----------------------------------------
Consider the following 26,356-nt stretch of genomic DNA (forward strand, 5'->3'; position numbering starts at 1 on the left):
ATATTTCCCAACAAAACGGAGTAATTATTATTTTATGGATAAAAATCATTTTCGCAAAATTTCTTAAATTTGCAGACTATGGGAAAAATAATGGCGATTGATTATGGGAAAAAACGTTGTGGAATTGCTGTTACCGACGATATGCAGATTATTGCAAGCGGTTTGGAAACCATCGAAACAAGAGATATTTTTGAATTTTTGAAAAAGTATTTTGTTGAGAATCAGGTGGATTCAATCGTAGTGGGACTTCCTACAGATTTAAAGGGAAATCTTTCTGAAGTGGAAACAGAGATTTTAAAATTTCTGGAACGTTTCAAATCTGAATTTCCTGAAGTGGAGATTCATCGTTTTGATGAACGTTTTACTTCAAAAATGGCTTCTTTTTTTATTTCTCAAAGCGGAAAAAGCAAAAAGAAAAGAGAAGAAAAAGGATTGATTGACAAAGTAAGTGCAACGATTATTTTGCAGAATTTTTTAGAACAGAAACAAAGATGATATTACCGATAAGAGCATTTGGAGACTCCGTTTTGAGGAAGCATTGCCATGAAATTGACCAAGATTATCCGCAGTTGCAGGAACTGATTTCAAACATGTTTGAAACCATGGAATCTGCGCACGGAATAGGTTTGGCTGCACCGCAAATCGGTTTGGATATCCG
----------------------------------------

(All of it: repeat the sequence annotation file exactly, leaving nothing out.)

Consider the following 26,356-nt stretch of genomic DNA (forward strand, 5'->3'; position numbering starts at 1 on the left):
ATATTTCCCAACAAAACGGAGTAATTATTATTTTATGGATAAAAATCATTTTCGCAAAATTTCTTAAATTTGCAGACTATGGGAAAAATAATGGCGATTGATTATGGGAAAAAACGTTGTGGAATTGCTGTTACCGACGATATGCAGATTATTGCAAGCGGTTTGGAAACCATCGAAACAAGAGATATTTTTGAATTTTTGAAAAAGTATTTTGTTGAGAATCAGGTGGATTCAATCGTAGTGGGACTTCCTACAGATTTAAAGGGAAATCTTTCTGAAGTGGAAACAGAGATTTTAAAATTTCTGGAACGTTTCAAATCTGAATTTCCTGAAGTGGAGATTCATCGTTTTGATGAACGTTTTACTTCAAAAATGGCTTCTTTTTTTATTTCTCAAAGCGGAAAAAGCAAAAAGAAAAGAGAAGAAAAAGGATTGATTGACAAAGTAAGTGCAACGATTATTTTGCAGAATTTTTTAGAACAGAAACAAAGATGATATTACCGATAAGAGCATTTGGAGACTCCGTTTTGAGGAAGCATTGCCATGAAATTGACCAAGATTATCCGCAGTTGCAGGAACTGATTTCAAACATGTTTGAAACCATGGAATCTGCGCACGGAATAGGTTTGGCTGCACCGCAAATCGGTTTGGATATCCG